Stop blaming God and do something (2 Samuel 3)

It’s exhausting being alive sometimes.

There’s always some new atrocity in the news, some injustice that should be addressed, some cause that needs support.

And sometimes we – I – just don’t want to do it anymore. I can’t take anymore.

So usually what I do in those situations is repeat to myself one comforting verse:

“‘Vengeance is mine’, saith the Lord. ‘I will repay'” (Deuteronomy 32:35).

In other words, God’s got it! I don’t have to worry about it! I don’t have to stress. I don’t have to help or feel empathy or try.

God will take care of everything.

Putting on a show

So King David reminds me a little bit of me in 2 Samuel 3. Recap: David is king of Judah, but not all of Israel. The rest of Israel is still ruled by Saul’s son, Ishbosheth.

But in this chapter, a very important development occurs: Abner, the late King Saul’s cousin, loyal to his family—that Abner, switches sides.

Suddenly, he wants to support David’s campaign. Well, not suddenly, Ishbosheth actually seriously pissed him off (verses 6-12).

Either way, David welcomes Abner kindly. On the other hand, Joab, David’s nephew and general over his army, is not on the same page (verses 24-25).

So Joab kills Abner. Yeah. Just like that.

Then David, who already has a lot on his plate trying to unify Israel, gets this news. He’s exhausted. He’s angry. He’s done. He can’t take anymore.

But he summons the energy to throw Abner a huge funeral. He weeps and moans and carries on in the streets. He acts very sad that Abner has died, and very upset that Joab has shed his blood. He calls Joab (and his similarly short-tempered, bloodthirsty brothers) evildoers. The Israelite citizens are touched to see how deeply David feels.

But then, that’s it. That’s all David does. He doesn’t punish Joab. He doesn’t put him on trial. He puts on a show suggesting he cares very much about Abner’s death.

But in the end, he doesn’t do anything about it at all. Instead, he moans:

“May the Lord repay the evildoer according to his evil deeds!”

I think David should have done something. If anyone should have done something, it was him! He was the king! He was in charge! Joab was his nephew!

Something? Anything?

Nothing, and it feels to me like a reminder of what not to do. Yes, it is a good thing to trust God, to ask God to repay the evildoer.

But that can’t be all. We can’t just shed some tears and move on. Because for all our thoughts, prayers, and tears, there are still millions of evildoers walking the earth, hurting people.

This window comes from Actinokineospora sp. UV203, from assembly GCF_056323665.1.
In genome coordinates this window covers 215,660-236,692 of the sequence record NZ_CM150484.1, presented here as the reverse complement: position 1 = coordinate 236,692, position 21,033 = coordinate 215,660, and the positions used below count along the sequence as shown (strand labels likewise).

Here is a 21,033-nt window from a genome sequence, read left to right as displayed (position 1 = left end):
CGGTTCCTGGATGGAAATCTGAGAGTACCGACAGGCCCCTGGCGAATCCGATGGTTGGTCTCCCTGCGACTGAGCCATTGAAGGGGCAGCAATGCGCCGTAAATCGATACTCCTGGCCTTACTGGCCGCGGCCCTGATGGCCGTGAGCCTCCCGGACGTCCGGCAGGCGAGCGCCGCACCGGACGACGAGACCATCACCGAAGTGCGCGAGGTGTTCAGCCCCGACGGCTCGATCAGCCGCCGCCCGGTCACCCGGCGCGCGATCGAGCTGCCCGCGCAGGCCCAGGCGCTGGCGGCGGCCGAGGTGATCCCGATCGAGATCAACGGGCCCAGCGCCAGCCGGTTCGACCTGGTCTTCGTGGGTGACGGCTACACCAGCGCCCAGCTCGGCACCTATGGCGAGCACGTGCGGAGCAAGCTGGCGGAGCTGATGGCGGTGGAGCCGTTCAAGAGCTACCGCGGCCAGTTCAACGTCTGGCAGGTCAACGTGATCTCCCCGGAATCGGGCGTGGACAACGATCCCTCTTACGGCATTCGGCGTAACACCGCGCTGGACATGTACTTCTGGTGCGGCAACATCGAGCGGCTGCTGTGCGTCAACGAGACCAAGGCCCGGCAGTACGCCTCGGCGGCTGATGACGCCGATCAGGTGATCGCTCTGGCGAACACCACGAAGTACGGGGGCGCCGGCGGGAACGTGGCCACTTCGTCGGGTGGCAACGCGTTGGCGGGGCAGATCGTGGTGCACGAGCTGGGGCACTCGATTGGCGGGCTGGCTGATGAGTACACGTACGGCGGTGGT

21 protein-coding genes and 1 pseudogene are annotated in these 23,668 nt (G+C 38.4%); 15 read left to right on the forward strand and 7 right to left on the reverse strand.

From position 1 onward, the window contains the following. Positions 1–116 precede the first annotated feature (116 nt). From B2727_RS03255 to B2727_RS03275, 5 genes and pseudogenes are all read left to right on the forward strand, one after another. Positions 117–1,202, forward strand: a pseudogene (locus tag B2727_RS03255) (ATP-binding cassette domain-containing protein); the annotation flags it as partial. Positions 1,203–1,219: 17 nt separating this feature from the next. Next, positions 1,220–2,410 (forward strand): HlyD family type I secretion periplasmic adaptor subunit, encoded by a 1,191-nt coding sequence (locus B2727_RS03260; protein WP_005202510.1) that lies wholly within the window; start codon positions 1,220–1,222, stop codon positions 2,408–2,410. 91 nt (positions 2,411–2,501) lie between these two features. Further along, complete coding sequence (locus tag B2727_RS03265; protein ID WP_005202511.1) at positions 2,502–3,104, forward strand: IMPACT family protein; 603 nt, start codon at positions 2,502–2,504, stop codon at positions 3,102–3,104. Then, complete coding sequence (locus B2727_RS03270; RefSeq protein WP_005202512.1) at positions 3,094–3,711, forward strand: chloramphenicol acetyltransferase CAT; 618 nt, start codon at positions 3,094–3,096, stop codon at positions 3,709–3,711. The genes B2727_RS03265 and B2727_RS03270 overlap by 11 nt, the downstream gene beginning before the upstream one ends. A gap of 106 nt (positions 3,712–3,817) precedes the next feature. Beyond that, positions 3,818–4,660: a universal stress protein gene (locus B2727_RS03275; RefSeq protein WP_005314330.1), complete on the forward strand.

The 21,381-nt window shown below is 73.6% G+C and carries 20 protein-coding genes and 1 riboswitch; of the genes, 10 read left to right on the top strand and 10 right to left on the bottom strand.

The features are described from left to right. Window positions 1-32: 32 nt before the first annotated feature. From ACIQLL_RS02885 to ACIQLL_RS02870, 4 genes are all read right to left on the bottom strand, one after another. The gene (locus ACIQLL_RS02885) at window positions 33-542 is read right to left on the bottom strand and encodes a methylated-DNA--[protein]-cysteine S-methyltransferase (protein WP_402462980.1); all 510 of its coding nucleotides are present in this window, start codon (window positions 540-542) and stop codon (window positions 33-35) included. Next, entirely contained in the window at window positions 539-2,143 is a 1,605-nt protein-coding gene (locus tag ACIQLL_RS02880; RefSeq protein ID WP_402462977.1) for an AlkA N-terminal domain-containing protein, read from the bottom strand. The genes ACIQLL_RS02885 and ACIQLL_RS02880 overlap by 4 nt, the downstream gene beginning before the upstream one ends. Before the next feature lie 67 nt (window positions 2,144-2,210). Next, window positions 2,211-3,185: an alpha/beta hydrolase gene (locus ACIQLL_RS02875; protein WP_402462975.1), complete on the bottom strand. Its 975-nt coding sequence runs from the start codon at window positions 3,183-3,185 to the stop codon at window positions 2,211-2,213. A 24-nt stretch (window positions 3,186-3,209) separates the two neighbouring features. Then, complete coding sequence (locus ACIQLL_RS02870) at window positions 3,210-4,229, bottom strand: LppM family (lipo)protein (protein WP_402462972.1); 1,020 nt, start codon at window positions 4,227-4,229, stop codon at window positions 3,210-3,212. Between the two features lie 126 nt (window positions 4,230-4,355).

We should vote. We should call people out. We should cut ties. We should raise awareness. We should do something, no matter how small. Our little part to help repay the evildoers according to their evil deeds.

And also pray.

So who’s with me?

What do you think? Do you think David’s response to Abner’s murder was appropriate?

3 thoughts on “Stop blaming God and do something (2 Samuel 3)

  1. I’m with you. Yes! We should do something. God will bless our efforts, but we have to step up. But as for King David…. He actually says, as he’s bemoaning the death of Abner, that he cannot do anything about this murder because Joab and his brothers are “too hard for me.” This is what he meant: Legally Joab or one of his brothers had a right to kill Abner because Abner had killed one of their brothers, Asahel. David knew that Joab had committed a wanton murder because he was jealous, but legally, Joab was not guilty because he was avenging the death of Asahel. “ …he is a murder; the murder shall surely be put to death. The revenger of blood himself shall slay the murderer: when he meeteth him, he shall slay him.” Num. 35:18-19. That’s why David lamented that they were too hard for him.

    Liked by 1 person

    1. I think David maybe meant that Joab and his brother were too strong and his position was not strong enough yet.
      Joab did not have a right to kill Abner because Abner killed his brother in a battle, and it was not okay to take revenge for that later. It was mentioned in 1 Kings 2,5 that it was wrong that he took revenge in time of peace for the blood that was shed in war. So Joab was guilty and David made that clear when he instructed Solomon to make Joab pay for this murder.


  2. I appreciate both well articulated thoughts/ responses. In the end Abner’s death was avenged.
    Yes, Stop Blaming God and Blame some members of the Body of Christ. We are loud on some issues and whisper on others.
    So much of what’s happening in our nation is an Indictment on the Church! We reach out to some and ignore others. We are supposed to be Peace makers, yet many are creating a divide among people. 2 Chronicles 7:14 declares “If my people who are called by my name will humble themselves and pray and seek my face and turn from their wicked ways, (a prerequisite) then, [and only then,my words] I will hear from Heaven, forgive their sins (repent Church) and heal their land. God explained in this verse how to get results. Lets remember Nike’s slogan and “Just Do It”!


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